I was in a COE, (Center of Excellence) meeting yesterday and someone asked me, “Kellyn, is your blog correct? Are you really speaking at a Blockchain event??” Yeah, I’m all over the technical map these days and you know what?
I love the variety of technology, the diversity of attendance and the differences in how the conferences are managed. Now that last one might seem odd and you might think that they’d all be similar, but its surprising how different they really are.
Today I’m going to talk about an aspect of conferences that’s very near to my heart, which is networking via events. For women in technology, there are some unique challenges for us when it comes to networking. Men have concerns about approaching women to network- such as fearful of accusations of inappropriate interaction and women have the challenge that a lot of networking opportunities occur outside of the workplace and in social situations that we may not be comfortable in. No matter who you are, no matter what your intentions, there’s a lot of wariness and in the end, women often just lose out when it comes to building their network. I’ve been able to breach this pretty successfully, but I have seen where it’s backfired and have found myself on more than one occasion defending both genders who’ve ended up on the losing side of the situation.
With that said, conferences and other professional events can assist with helping us geeks build our networks and it’s not all about networking events. I noticed a while back that the SQL Server community appeared to be more networked among their members. I believe part of this is due to the long history of their event software and some of its features.
Using the SQL Pass website, specifically the local user group event management software- notice that its all centralized. Unlike the significantly independent Oracle user groups, SQL Server user groups are able to use a centralized repository for their event management, speaker portal, scheduling, etc. It’s not to say that there aren’t any events outside of Pass Summit and SQL Saturdays, there’s actually a ton, but this was the portal for the regional user groups, creating the spoke that bridged out to the larger community.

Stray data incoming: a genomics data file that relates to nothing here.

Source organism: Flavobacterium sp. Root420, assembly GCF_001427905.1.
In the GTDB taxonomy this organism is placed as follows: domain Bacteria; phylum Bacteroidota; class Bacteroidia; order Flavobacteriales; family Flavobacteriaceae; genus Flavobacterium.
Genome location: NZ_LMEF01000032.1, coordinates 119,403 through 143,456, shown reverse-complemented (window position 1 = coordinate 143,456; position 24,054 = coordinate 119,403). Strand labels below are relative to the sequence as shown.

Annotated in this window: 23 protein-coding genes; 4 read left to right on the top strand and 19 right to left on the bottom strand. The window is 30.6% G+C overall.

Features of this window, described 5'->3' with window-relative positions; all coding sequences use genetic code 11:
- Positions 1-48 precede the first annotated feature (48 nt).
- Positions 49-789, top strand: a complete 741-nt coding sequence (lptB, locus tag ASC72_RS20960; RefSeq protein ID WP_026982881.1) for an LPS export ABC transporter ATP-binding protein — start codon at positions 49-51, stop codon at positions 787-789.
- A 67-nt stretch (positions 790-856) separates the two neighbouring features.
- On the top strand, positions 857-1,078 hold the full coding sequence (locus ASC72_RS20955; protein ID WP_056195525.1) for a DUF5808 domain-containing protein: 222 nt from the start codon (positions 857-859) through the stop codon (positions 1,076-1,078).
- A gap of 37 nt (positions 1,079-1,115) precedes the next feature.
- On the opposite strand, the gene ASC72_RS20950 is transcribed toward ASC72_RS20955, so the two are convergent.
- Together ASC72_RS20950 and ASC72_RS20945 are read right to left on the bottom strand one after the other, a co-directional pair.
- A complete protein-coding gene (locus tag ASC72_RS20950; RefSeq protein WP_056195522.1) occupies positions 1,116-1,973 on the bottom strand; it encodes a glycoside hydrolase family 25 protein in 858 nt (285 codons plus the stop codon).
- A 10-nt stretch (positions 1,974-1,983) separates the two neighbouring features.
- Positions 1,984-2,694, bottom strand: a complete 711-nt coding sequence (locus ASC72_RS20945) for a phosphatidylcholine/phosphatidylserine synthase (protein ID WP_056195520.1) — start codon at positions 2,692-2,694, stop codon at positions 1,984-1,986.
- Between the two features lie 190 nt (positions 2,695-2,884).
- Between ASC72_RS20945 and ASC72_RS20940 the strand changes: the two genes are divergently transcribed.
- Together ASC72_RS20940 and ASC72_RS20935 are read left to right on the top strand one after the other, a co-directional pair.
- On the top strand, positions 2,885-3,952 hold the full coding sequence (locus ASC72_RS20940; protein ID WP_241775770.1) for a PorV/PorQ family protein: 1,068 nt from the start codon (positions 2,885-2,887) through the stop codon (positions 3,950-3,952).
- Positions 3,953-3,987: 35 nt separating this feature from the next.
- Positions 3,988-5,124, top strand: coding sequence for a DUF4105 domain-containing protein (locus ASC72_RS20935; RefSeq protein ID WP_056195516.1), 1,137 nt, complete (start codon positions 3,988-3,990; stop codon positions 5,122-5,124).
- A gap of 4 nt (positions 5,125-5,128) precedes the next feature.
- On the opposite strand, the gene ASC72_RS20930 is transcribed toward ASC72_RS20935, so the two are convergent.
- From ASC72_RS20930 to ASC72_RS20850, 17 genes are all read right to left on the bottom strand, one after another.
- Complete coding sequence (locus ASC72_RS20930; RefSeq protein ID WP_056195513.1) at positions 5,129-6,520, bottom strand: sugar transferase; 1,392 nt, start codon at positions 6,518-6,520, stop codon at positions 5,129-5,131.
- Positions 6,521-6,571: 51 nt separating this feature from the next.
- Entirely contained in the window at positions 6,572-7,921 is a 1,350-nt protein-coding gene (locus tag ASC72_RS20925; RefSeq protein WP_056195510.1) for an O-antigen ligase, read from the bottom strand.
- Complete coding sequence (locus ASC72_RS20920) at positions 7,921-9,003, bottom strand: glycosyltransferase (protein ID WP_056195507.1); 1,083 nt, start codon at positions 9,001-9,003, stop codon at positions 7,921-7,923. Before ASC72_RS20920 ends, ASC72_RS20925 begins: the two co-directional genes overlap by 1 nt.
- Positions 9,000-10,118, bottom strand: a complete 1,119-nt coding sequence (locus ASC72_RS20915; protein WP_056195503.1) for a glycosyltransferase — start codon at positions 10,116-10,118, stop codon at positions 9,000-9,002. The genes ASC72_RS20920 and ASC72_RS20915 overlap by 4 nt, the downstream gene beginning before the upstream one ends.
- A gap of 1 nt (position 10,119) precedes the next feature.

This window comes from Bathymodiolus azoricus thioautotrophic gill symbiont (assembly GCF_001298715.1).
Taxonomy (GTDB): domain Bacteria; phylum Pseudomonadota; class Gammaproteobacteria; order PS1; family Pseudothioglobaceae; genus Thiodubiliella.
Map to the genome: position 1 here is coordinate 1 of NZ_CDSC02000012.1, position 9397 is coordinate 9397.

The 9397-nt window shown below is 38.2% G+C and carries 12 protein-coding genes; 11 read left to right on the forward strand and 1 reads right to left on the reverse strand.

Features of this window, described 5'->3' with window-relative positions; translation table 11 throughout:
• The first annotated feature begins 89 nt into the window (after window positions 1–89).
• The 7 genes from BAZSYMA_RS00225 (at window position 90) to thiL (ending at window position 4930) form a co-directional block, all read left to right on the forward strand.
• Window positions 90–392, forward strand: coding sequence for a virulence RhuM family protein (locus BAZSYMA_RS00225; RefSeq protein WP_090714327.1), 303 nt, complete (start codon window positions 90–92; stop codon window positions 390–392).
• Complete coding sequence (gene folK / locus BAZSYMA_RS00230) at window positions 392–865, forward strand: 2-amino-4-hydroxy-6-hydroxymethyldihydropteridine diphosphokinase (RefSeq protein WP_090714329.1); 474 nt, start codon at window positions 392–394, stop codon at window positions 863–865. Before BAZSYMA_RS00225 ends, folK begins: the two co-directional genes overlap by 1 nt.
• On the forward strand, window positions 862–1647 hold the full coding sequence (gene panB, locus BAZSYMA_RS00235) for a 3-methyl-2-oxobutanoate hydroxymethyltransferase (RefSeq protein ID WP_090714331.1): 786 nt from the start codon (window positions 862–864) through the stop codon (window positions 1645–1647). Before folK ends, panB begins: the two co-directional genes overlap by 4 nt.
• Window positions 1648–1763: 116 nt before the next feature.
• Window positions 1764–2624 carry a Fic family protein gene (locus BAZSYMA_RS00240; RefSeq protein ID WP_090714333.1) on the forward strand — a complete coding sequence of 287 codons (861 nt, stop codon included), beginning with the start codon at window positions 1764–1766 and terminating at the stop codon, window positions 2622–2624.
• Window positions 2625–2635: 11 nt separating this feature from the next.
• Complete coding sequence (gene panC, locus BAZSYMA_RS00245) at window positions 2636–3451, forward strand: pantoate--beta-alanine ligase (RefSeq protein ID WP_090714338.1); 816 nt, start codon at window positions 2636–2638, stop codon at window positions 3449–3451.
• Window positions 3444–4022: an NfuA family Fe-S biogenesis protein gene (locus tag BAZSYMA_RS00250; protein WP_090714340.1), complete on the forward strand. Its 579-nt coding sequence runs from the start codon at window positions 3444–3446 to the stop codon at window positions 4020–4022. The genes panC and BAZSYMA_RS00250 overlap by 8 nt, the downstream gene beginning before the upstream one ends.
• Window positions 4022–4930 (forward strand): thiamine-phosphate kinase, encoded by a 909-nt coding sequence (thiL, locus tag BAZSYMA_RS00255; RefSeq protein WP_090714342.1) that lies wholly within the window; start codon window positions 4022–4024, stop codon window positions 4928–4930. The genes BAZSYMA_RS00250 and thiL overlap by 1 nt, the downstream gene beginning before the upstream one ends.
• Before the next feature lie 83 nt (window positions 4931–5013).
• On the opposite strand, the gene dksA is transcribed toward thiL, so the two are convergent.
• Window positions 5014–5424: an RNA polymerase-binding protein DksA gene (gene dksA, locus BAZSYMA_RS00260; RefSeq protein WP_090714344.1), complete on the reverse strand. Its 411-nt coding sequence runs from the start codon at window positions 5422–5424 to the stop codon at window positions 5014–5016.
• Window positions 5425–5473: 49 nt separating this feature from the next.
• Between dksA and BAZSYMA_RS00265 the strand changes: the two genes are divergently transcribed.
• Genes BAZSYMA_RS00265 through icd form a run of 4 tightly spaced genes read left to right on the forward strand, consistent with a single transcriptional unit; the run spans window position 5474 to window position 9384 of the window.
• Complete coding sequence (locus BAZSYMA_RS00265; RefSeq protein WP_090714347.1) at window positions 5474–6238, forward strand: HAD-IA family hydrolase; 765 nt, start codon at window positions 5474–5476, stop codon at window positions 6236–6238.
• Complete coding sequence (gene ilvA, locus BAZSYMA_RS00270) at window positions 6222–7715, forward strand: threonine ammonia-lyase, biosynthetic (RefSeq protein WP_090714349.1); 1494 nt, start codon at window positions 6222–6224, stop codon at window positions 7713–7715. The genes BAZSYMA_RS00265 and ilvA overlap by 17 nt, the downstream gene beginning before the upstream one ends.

Outside of submitting my abstract proposals to as many SQL Saturdays worldwide from one portal, I also can maintain one speaker biography, information about my blog, Twitter, Linkedin and other social media in this one location.
The second benefit of this simplicity, is that these biographies and profiles “feed” the conference schedules and event sites. You have a central location for management, but hundreds of event sites where different members can connect. After abstracts have been approved and the schedule built, I can easily go into an event’s schedule and click on each speaker biography and choose to connect with anyone listed who has entered their social media information in their global profile.
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Using my profile as an example, you’ll notice the social media icons under my title are available with a simple click of the mouse:
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This gives me both an easy way to network with my fellow speakers, but also an excuse to network with them! I can click on each one of the social media buttons and choose to follow each of the speakers on Twitter and connect with them on Linkedin. I send a note with the Linkedin connection telling the speaker that we’re both speaking at the event and due to this, I’d like to add them to my network.
As you can join as many regional and virtual user groups as you like, (and your Pass membership is free) I joined the three in Colorado, (Denver, Boulder and Colorado Springs.) Each one of those offers the ability to also connect with the board members using a similar method, (now going to use Todd and David as my examples from the Denver SQL Server user group.)
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The Oracle user groups have embraced adding twitter links to most speaker bios and some board groups, but I know for RMOUG, many still hesitated or aren’t using social media to the extent they could. I can’t stress enough how impressed I am when I see events incorporate Linkedin and Twitter into their speaker and management profiles, knowing the value they bring to technical careers, networks and the community.
Although the SQL Server community is a good example, they aren’t the only ones. I’m also speaking at new events on emergent technologies, like Data Platforms 2017. I’ll be polite and expose my own profile page, but I’m told I’m easy to find in the sea of male speakers…